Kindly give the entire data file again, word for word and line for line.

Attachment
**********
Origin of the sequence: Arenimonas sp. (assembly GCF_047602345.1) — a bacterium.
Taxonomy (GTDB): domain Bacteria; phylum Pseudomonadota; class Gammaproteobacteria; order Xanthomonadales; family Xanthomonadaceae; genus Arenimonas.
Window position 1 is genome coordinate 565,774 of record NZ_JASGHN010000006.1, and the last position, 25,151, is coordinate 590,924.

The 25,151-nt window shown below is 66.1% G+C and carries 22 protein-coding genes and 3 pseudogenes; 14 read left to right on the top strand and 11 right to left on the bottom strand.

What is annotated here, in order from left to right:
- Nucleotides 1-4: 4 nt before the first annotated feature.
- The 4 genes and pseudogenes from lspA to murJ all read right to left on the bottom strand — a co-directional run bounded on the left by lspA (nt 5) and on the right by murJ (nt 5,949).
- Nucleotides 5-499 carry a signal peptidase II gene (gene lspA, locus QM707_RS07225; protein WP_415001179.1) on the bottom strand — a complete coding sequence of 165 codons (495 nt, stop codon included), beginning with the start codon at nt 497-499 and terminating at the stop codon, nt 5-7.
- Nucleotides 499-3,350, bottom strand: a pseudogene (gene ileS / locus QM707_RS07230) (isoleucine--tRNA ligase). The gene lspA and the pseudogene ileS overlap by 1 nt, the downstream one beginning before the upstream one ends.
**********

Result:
Origin of the sequence: Arenimonas sp. (assembly GCF_047602345.1) — a bacterium.
Taxonomy (GTDB): domain Bacteria; phylum Pseudomonadota; class Gammaproteobacteria; order Xanthomonadales; family Xanthomonadaceae; genus Arenimonas.
Window position 1 is genome coordinate 565,774 of record NZ_JASGHN010000006.1, and the last position, 25,151, is coordinate 590,924.

The 25,151-nt window shown below is 66.1% G+C and carries 22 protein-coding genes and 3 pseudogenes; 14 read left to right on the top strand and 11 right to left on the bottom strand.

What is annotated here, in order from left to right:
- Nucleotides 1-4: 4 nt before the first annotated feature.
- The 4 genes and pseudogenes from lspA to murJ all read right to left on the bottom strand — a co-directional run bounded on the left by lspA (nt 5) and on the right by murJ (nt 5,949).
- Nucleotides 5-499 carry a signal peptidase II gene (gene lspA, locus QM707_RS07225; protein WP_415001179.1) on the bottom strand — a complete coding sequence of 165 codons (495 nt, stop codon included), beginning with the start codon at nt 497-499 and terminating at the stop codon, nt 5-7.
- Nucleotides 499-3,350, bottom strand: a pseudogene (gene ileS / locus QM707_RS07230) (isoleucine--tRNA ligase). The gene lspA and the pseudogene ileS overlap by 1 nt, the downstream one beginning before the upstream one ends.